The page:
Cool!  So, you would think that at ages 75 and 65 (Sarah) that God would get right to work on that building a family thing, right? No time to lose, that’s for sure! But then another 11 years go by, and no family. Now we are in Genesis 15 …

15:1 — After this, the word of the Lord came to Abram in a vision:

“Do not be afraid, Abram. I am your shield, your very great reward.”

2 But Abram said, “Sovereign Lord, what can you give me since I remain childless and the one who will inherit my estate is Eliezer of Damascus?” 3 And Abram said, “You have given me no children; so a servant in my household will be my heir.”

4 Then the word of the Lord came to him: “This man will not be your heir, but a son who is your own flesh and blood will be your heir.” 5 He took him outside and said, “Look up at the sky and count the stars—if indeed you can count them.” Then he said to him, “So shall your offspring be.”

6 Abram believed the Lord, and he credited it to him as righteousness.

7 He also said to him, “I am the Lord, who brought you out of Ur of the Chaldeans to give you this land to take possession of it.”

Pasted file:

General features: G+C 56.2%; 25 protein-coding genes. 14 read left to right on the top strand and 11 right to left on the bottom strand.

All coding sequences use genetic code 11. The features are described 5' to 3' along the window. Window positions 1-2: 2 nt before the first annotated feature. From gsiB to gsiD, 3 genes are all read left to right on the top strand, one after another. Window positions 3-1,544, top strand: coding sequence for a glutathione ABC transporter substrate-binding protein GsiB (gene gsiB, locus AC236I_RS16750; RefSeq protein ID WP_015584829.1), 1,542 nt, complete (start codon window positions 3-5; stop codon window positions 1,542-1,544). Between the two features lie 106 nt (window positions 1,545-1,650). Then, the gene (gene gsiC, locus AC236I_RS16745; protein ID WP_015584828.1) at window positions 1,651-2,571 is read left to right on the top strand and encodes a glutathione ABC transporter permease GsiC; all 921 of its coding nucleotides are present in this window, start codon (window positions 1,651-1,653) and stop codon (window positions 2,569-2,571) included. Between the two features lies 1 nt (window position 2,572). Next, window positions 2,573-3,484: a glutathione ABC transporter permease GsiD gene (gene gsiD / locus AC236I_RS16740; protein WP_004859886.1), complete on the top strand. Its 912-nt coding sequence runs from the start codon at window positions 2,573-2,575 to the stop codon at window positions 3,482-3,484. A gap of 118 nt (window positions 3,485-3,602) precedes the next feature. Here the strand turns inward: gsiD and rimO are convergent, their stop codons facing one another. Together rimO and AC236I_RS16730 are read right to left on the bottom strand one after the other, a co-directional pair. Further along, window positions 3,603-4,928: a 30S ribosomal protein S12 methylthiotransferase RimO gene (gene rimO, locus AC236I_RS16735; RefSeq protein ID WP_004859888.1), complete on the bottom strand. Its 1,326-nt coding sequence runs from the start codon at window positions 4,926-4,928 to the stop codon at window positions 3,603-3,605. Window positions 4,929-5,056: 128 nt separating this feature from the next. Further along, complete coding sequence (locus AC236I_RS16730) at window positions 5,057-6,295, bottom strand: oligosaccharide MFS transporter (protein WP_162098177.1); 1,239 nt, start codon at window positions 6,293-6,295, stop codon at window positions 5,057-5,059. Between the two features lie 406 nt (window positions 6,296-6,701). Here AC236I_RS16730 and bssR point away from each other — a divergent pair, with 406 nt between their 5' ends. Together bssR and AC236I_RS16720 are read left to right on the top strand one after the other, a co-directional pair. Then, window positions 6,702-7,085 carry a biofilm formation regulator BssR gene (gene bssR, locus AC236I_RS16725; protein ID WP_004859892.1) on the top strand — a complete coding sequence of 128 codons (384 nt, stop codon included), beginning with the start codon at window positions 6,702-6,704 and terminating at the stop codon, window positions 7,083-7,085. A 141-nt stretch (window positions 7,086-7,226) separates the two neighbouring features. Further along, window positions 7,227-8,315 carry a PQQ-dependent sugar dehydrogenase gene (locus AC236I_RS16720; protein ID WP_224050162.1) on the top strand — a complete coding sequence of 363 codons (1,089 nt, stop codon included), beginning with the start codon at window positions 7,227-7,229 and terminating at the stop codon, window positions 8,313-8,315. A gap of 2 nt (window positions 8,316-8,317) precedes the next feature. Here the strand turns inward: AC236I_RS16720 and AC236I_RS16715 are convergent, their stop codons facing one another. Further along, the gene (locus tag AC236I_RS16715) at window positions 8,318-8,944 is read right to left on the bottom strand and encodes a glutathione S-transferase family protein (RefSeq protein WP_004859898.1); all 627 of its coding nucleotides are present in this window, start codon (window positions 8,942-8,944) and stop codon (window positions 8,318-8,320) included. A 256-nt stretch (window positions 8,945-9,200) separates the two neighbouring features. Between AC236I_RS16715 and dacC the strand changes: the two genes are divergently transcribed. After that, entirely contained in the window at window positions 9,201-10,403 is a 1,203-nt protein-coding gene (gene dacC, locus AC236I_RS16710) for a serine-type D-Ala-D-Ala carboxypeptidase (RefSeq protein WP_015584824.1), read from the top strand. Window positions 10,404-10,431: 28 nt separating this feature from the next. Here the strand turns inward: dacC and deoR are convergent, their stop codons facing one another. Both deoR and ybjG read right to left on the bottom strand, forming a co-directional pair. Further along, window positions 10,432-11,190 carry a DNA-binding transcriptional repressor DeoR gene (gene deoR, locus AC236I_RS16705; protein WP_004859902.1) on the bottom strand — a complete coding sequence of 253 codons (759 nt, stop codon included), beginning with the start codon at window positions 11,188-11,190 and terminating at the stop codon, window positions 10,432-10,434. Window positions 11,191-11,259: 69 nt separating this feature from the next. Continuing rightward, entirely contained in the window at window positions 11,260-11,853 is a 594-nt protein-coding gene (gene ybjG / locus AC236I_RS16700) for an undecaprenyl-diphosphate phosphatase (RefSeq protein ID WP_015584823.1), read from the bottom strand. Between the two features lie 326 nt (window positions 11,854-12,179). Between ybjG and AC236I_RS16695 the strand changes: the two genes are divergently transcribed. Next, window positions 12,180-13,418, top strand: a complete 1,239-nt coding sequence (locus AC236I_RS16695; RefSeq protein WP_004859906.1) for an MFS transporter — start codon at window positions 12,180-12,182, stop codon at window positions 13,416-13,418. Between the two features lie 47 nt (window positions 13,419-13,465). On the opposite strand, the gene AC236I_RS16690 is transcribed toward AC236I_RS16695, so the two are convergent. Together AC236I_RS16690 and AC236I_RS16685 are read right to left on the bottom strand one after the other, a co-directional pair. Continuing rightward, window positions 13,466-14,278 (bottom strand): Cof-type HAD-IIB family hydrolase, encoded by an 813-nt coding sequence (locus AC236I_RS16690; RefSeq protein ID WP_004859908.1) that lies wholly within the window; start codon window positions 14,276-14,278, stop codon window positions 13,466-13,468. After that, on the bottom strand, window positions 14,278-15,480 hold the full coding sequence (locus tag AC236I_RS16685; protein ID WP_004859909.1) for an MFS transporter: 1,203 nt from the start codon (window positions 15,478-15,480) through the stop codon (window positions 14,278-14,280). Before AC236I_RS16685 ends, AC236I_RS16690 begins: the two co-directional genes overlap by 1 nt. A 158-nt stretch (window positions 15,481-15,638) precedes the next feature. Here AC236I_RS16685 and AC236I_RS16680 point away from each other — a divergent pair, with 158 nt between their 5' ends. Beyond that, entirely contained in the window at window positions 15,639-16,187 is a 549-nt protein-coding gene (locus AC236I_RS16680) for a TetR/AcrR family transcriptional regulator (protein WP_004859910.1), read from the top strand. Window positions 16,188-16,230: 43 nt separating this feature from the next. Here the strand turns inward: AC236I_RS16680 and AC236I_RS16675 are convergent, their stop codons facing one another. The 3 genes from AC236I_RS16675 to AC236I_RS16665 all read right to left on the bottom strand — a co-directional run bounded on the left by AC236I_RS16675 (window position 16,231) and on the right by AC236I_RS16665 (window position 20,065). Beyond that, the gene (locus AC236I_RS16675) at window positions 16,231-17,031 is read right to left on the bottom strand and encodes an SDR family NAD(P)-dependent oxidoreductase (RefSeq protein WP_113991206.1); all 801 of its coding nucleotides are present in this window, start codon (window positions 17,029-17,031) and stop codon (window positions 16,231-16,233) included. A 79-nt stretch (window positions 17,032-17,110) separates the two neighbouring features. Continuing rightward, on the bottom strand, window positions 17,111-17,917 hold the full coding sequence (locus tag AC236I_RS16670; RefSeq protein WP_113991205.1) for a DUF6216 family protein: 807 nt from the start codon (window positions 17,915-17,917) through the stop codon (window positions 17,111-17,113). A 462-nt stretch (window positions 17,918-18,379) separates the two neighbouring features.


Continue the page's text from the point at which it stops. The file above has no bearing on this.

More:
With no children, the custom of the day would be for the primary household servant to gain the estate as his own, in this case a guy named Eleazer. Here is an example where the original language in Hebrew throws in a play on words that has a ring of humor to it. The words for “household servant” and “son-heir” sound much alike and rhyme. It would be like saying, “this hired dude I’m paying now is going to be the retired dude who is paid ALL my stuff when I’m gone.”

But God said that this would not be so, rather it would be someone of his own posterity. Man, if it took extra faith 11 years earlier, it took 11 more years of faith to believe it now. But Abraham in verse six did believe, and it was put to his credit as righteousness — the “stuff” that is needed to be eternally in right relationship with God.

But Abram still heard no babies crying. He was wandering around with his sheep as a nomad, living in tents, with God telling him that he was going to inherit all of the land around him. So you can understand why, even while believing, Abraham would request an affirmation of his faith.

8 But Abram said, “Sovereign Lord, how can I know that I will gain possession of it?”

9 So the Lord said to him, “Bring me a heifer, a goat and a ram, each three years old, along with a dove and a young pigeon.”

10 Abram brought all these to him, cut them in two and arranged the halves opposite each other; the birds, however, he did not cut in half. 11 Then birds of prey came down on the carcasses, but Abram drove them away.